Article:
Currents of Archival Thinking
, 2nd Edition
by Heather MacNeil and Terry Eastwood, Editors
January 2017, 398pp, 6 1/8x9 1/4
1 volume, Libraries Unlimited

Paperback: 978-1-4408-3908-5
$65, £49, 55€, A93
eBook Available: 978-1-4408-3909-2
Please contact your preferred eBook vendor for pricing.

How has archival thinking evolved in recent decades and where is it headed in the future? This book answers these questions and addresses the role of archival institutions today.

With new technologies and additional goals driving their institutions, archives are changing drastically. This book shows how the foundations of archival practice can be brought forward to adapt to new environments—while adhering to the key principles of preservation and access.

Archives of all types are experiencing a resurgence, evolving to meet new environments (digital and physical) and new priorities. To meet those changes, professional archivist education programs—now one of the more active segments of LIS schools—are proliferating as well. This book identifies core archival theories and approaches and how those interact with major issues and trends in the field. The essays explore the progression of archival thinking today, discussing the nature of archives in light of present-day roles for archivists and archival institutions in the preservation of documentary heritage.

Examining new conceptualizations and emerging frameworks through the lenses of core archival practice and theory, the book covers core foundational topics, such as the nature of archives, the ruling concept of provenance, and the principal functions of archivists, discussing each in the context of current and future environments and priorities. Several new essays on topics of central importance not treated in the first edition are included, such as digital preservation and the influence of new technologies on institutional programs that facilitate archival access, advocacy, and outreach; the changing legal context of archives and archival work; and the archival collections of private persons and organizations. Readers will also learn how communities of various kinds intersect with the archival mission and how other disciplines’ perspectives on archives can open new avenues.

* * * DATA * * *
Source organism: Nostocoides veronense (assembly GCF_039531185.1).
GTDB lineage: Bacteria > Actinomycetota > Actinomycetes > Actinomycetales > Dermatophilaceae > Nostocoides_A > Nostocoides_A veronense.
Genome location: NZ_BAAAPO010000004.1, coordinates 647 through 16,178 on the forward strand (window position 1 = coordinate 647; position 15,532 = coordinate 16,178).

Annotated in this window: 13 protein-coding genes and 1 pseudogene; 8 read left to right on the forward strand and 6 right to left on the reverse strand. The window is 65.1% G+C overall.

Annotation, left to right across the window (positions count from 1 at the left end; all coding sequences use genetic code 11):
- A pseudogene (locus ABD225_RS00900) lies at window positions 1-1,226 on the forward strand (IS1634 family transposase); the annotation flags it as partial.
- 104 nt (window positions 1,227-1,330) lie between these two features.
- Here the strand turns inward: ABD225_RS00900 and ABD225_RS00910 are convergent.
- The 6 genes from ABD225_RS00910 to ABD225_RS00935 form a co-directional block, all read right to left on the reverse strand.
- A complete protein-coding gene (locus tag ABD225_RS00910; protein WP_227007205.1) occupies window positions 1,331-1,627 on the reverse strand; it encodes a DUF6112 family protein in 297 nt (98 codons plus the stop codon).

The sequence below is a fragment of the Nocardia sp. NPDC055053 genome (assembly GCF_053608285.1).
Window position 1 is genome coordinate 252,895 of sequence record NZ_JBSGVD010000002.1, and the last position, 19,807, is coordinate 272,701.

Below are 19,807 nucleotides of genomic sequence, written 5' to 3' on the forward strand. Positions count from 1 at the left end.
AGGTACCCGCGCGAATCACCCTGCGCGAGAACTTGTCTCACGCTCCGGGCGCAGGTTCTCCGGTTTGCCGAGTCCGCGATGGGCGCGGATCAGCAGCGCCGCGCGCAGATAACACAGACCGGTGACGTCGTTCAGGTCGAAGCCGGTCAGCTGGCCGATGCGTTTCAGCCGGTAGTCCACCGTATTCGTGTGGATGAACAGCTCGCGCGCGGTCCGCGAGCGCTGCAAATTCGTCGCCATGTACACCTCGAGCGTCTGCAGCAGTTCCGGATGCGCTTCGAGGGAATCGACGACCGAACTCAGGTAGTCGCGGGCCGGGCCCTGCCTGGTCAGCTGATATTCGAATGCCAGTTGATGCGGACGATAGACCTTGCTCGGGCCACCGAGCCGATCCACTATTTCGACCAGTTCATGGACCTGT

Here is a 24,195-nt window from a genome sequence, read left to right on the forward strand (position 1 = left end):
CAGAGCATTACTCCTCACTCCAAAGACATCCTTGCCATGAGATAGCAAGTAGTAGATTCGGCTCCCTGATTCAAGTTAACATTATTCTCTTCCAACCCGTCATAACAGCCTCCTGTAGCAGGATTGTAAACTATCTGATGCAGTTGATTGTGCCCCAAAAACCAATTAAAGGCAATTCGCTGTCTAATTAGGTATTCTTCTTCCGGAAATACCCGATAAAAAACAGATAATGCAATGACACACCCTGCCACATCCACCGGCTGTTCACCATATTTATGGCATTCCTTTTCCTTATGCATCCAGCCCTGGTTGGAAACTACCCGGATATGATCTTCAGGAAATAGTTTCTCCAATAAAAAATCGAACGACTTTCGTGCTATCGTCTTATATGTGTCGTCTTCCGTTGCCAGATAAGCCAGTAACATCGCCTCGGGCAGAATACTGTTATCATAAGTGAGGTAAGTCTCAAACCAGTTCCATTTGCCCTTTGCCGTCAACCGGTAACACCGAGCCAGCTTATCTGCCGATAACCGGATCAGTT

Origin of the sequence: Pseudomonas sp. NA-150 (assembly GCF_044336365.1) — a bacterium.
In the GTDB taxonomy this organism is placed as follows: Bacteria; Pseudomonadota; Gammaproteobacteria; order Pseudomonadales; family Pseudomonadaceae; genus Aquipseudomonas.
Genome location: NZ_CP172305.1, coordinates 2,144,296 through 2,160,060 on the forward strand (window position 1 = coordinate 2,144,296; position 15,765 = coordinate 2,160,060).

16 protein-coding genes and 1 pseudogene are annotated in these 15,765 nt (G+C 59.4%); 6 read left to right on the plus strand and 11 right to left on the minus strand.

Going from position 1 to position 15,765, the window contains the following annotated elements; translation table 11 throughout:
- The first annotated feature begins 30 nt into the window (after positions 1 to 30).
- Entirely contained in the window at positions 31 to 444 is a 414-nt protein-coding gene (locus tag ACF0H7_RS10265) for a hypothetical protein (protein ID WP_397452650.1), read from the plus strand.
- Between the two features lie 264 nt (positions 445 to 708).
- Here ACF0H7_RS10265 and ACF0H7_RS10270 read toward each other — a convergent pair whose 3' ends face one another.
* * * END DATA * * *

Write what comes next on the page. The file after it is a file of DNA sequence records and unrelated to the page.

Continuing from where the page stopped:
Features

  • Presents current thinking on archival theory, methods, and practice and addresses new thinking about the role of archival institutions
  • Documents how the foundational principles of archives and museums are changing
  • Introduces readers to other disciplinary perspectives on archives
  • Supplies contributions from practitioners as well as academics, representing a range of perspectives and archival traditions
Heather MacNeil is professor in the University of Toronto Faculty of Information. She is the author of numerous articles and of Without Consent: The Ethics of Disclosing Personal Information in Public Archives and Trusting Records: Legal, Historical, and Diplomatic Perspectives.

Terry Eastwood is professor emeritus in the School of Library, Archival, and Information Studies at the University of British Columbia. He is a fellow of the Society of American Archivists and of the Association of Canadian Archivists.

Reviews

"As an adjunct professor, I can easily see adding this book into my curriculum to provide students with a theoretical framework from which to build their practical knowledge."—Technical Services Quarterly, February 1, 2019

"Each chapter and essay is thoroughly researched and provides multiple statistics to back up claims. . . . This title is perfect for academic libraries (particularly library schools), special collections, and for those pursuing a career in archives and records management."—VOYA, April 4, 2017

"The second edition of Currents of Archival Thinking should be considered a stand-alone book, rather than simply an updated version of a resource that is already in your bookcase. . . . Overall, there appears to be a sense of openness to users, communities, society, and social justice in nearly all the chapters. . . . Whether intentional or not, this shift in archival discourse, grounded solidly on 'traditional' archival theory, is more than welcome."—Archivaria, March 7, 2018
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